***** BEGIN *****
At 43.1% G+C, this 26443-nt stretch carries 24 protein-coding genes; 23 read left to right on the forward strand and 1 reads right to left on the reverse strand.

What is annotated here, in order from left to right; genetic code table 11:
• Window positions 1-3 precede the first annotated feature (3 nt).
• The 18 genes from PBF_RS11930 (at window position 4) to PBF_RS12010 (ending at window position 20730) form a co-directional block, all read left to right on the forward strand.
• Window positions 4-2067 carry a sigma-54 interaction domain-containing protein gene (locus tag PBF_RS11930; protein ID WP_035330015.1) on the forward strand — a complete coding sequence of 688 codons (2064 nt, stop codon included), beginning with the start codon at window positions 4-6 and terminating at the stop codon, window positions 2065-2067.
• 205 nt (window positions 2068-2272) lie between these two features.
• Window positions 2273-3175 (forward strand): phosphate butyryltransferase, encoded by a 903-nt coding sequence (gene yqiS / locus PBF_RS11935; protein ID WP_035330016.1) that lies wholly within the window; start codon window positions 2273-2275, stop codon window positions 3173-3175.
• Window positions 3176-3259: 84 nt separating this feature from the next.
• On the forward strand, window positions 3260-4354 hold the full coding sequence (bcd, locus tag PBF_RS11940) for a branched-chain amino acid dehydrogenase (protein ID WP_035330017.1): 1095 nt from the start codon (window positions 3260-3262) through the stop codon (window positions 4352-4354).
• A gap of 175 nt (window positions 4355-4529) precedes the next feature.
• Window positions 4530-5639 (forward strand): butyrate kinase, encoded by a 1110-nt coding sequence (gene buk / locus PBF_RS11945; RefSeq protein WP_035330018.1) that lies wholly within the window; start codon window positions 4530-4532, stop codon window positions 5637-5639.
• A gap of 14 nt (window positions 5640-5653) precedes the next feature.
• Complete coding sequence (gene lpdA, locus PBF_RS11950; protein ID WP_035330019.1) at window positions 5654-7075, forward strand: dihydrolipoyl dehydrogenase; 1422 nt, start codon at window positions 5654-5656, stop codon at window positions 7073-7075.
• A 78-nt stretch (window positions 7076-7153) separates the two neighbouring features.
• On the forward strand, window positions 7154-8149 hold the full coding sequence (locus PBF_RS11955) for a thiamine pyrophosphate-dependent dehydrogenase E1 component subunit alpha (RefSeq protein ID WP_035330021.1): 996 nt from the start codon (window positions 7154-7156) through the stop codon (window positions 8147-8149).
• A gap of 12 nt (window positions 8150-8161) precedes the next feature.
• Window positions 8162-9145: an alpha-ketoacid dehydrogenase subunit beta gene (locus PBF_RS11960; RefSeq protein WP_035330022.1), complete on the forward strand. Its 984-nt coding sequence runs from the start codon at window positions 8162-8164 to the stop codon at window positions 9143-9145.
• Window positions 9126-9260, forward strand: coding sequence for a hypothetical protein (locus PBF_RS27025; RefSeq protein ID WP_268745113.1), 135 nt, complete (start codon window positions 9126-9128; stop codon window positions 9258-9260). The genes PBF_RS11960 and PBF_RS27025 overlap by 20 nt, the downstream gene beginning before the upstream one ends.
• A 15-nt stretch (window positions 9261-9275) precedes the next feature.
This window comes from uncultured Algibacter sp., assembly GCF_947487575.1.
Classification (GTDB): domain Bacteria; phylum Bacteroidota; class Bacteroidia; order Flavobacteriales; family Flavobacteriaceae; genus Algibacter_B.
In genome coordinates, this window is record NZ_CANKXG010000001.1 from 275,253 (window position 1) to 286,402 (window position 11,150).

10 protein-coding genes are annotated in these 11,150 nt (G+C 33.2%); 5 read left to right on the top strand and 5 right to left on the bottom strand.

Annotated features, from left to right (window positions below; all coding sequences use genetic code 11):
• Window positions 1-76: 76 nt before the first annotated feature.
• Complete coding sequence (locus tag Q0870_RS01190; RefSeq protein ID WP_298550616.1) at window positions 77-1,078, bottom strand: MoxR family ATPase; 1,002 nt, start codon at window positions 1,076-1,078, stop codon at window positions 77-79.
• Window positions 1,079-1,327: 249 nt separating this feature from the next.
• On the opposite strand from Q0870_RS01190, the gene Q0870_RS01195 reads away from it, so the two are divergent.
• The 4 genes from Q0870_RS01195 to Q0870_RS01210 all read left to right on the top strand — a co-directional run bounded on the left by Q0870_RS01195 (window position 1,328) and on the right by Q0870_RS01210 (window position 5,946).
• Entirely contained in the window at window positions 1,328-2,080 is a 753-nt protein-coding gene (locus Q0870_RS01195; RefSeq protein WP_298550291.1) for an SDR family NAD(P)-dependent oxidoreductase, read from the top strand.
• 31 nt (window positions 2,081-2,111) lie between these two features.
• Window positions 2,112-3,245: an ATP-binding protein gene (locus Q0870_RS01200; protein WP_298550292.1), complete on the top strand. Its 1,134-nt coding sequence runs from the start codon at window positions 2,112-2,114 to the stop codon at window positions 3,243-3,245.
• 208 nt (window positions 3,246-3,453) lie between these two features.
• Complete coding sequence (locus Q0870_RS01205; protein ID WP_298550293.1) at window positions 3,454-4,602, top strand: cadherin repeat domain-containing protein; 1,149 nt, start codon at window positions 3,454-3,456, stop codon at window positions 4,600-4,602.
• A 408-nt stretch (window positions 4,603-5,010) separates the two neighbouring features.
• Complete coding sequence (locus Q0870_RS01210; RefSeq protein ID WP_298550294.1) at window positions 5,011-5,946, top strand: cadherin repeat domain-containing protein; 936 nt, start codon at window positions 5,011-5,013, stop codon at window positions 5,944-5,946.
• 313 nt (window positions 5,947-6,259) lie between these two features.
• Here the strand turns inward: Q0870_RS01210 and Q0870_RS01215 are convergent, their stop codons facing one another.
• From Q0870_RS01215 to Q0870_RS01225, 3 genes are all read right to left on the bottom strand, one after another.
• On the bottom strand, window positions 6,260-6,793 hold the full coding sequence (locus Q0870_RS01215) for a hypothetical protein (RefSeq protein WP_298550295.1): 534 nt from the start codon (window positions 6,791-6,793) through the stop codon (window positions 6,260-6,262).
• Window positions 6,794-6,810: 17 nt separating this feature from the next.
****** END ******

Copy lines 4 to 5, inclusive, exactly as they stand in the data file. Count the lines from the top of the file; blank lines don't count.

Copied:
• The 18 genes from PBF_RS11930 (at window position 4) to PBF_RS12010 (ending at window position 20730) form a co-directional block, all read left to right on the forward strand.
• Window positions 4-2067 carry a sigma-54 interaction domain-containing protein gene (locus tag PBF_RS11930; protein ID WP_035330015.1) on the forward strand — a complete coding sequence of 688 codons (2064 nt, stop codon included), beginning with the start codon at window positions 4-6 and terminating at the stop codon, window positions 2065-2067.